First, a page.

The advent of newer telecommunications technologies, such as 5G, is bringing to realization many new capabilities including wireless broadband services, low latency connectivity, and the ability to bring millions of internet connected devices — all of which will have a direct and indirect impact on electric distribution utilities.
There are realistic and practical opportunities for electric utilities to be both users and participants in this new world of communications. Utilities, regardless of their governance structure, business structure, or size, will have an opportunity to engage with these technologies. The level of participation will range from passive users to active partners, from pure infrastructure agents to collaborative contributors, and from pay-for-services rendered to possible owners of these capabilities.
The level of engagement utilities will have depends on a number of factors that will impact the relationship between utilities and communications providers. These generally include regulatory constraints, which may dictate the level of participation or ability to enter into commercial enterprise, corporate governance structure, the franchise or operating structure that sets the boundaries of what services can be offered to customers.
Additionally, there is the willingness that utilities will have to invest time, dedicate resources, and allocate capital — all of which translates to the potential financial, reputational, and service risk, as well as the opportunity to reap rewards that would be associated with the varying depth and breadth of the commercial arrangements.
The Promise of 5G
The fifth-generation wireless communications generation (5G) is based on the standards adopted by the International Telecommunications Council (ITC) and their third-generation partnership program (3GPP). It is an open, interoperable standard used by virtually all carriers. The major changes that this technology promises are improvements in the following requirements: speed, reduction in latency, higher bandwidth, greater capacity for connected devices, a targeted 99.999% uptime, the goal of 100% coverage, reduction in network energy usage, and up to 10-year battery life.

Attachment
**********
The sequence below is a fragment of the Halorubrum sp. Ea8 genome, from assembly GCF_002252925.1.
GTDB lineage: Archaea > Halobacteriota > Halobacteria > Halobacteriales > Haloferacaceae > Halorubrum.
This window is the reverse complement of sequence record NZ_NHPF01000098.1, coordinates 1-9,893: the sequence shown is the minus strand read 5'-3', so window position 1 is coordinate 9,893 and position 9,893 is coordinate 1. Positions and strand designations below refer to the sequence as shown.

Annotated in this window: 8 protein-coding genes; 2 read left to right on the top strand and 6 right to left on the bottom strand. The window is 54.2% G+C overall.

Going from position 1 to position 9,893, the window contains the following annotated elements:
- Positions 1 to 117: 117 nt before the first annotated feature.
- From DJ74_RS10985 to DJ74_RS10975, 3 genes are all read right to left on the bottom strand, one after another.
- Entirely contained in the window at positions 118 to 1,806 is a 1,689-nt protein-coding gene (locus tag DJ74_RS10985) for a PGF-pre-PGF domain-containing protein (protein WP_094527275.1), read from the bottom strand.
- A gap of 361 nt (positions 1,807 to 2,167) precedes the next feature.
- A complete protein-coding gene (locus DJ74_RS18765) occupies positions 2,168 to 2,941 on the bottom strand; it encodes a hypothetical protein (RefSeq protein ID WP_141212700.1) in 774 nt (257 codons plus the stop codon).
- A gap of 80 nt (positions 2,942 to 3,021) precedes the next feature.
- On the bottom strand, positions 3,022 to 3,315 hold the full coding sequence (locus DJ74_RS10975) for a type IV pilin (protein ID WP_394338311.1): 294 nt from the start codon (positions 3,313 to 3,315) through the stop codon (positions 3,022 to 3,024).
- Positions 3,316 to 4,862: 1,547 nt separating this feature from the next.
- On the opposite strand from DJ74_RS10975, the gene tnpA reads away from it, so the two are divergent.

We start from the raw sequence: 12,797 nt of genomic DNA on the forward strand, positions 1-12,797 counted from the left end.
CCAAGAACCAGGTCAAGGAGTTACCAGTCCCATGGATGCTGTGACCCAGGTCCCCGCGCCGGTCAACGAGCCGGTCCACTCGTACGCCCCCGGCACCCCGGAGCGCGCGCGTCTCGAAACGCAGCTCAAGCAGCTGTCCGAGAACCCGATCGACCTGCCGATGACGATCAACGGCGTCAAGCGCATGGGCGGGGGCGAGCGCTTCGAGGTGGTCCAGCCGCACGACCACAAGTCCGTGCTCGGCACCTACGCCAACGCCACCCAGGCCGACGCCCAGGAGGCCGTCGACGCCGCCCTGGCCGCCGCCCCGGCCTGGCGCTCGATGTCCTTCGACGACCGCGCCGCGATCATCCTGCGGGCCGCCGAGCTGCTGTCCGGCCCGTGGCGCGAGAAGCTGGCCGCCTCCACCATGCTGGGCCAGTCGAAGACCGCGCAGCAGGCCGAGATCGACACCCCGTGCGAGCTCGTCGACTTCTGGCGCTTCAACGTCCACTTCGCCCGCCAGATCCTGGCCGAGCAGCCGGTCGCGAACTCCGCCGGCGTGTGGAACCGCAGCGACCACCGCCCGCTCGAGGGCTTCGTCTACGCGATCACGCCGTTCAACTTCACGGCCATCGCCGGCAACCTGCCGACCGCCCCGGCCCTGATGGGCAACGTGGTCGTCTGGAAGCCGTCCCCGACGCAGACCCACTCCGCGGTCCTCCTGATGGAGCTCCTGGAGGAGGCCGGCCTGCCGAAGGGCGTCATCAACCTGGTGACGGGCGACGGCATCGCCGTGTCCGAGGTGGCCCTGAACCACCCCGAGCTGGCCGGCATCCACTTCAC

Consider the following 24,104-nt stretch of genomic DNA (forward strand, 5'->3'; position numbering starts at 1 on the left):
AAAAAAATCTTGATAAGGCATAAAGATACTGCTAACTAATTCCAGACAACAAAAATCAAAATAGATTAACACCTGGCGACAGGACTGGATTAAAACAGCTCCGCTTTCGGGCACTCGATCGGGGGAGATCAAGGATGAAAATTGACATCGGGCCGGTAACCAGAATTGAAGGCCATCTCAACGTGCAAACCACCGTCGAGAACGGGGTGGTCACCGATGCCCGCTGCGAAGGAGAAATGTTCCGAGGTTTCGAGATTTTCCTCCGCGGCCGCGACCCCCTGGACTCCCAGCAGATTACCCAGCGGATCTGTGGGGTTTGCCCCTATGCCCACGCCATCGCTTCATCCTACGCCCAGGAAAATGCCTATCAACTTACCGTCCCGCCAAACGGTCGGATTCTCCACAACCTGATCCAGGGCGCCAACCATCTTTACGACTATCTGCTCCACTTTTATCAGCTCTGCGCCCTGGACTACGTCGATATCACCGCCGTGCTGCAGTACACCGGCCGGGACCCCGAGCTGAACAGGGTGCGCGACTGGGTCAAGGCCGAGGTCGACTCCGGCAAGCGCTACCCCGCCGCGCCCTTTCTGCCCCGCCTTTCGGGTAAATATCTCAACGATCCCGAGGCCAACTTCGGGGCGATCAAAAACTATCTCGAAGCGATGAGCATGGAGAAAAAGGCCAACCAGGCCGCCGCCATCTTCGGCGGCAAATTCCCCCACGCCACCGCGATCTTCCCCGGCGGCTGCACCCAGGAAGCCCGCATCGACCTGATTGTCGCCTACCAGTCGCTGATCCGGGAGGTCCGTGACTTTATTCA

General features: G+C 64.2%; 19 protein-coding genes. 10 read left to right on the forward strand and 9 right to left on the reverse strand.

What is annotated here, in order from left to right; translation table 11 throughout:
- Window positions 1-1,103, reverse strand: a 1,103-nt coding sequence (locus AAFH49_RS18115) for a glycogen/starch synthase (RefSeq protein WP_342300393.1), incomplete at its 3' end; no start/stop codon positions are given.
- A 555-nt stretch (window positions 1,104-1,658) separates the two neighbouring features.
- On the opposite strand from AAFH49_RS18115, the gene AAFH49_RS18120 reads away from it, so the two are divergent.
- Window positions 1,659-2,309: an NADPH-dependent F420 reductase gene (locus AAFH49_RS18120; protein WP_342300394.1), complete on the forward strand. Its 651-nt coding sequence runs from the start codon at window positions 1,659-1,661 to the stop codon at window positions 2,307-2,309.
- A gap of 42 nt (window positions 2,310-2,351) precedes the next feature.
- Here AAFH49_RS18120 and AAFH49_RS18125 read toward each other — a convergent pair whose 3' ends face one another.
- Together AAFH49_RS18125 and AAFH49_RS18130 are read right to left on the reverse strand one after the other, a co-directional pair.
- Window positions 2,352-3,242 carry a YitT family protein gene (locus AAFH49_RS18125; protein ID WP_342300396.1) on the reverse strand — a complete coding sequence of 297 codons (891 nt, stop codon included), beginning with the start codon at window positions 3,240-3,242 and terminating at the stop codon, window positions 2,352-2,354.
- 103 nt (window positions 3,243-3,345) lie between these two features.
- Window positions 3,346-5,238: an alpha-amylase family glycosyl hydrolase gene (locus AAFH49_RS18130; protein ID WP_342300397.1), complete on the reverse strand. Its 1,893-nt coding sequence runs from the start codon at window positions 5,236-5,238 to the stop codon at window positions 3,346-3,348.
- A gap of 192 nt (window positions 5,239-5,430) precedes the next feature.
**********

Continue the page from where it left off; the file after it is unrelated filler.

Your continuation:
In terms of numbers, 5G speed will be up to 10Gbps peak data rate (a 10x to 100x improvement over 4G networks), latency will approach less than 1 msec (compared to 50 msec to 100 msec in 4G), there will be 1000x bandwidth increase per unit, and the network will support up to 100x the number of simultaneously connected devices.
The 5G map of functionality visually shows these areas that have been classified as massive internet of things (IoT) or machine type communications (mMTC), ultra-reliable and low-latency communications (URLLC), and enhanced mobile broadband (eMBB).
Operational Opportunities for Utilities to Leverage Carrier-Based 5G
While the primary focus for this new technology from a common carrier's perspective seems to center around broadband services, the most likely areas that will be important to electric utilities will be the increased capacity to support field area network needs for connected grid devices. The "Grid of Things" will greatly benefit from the connectedness afforded by the larger IoT.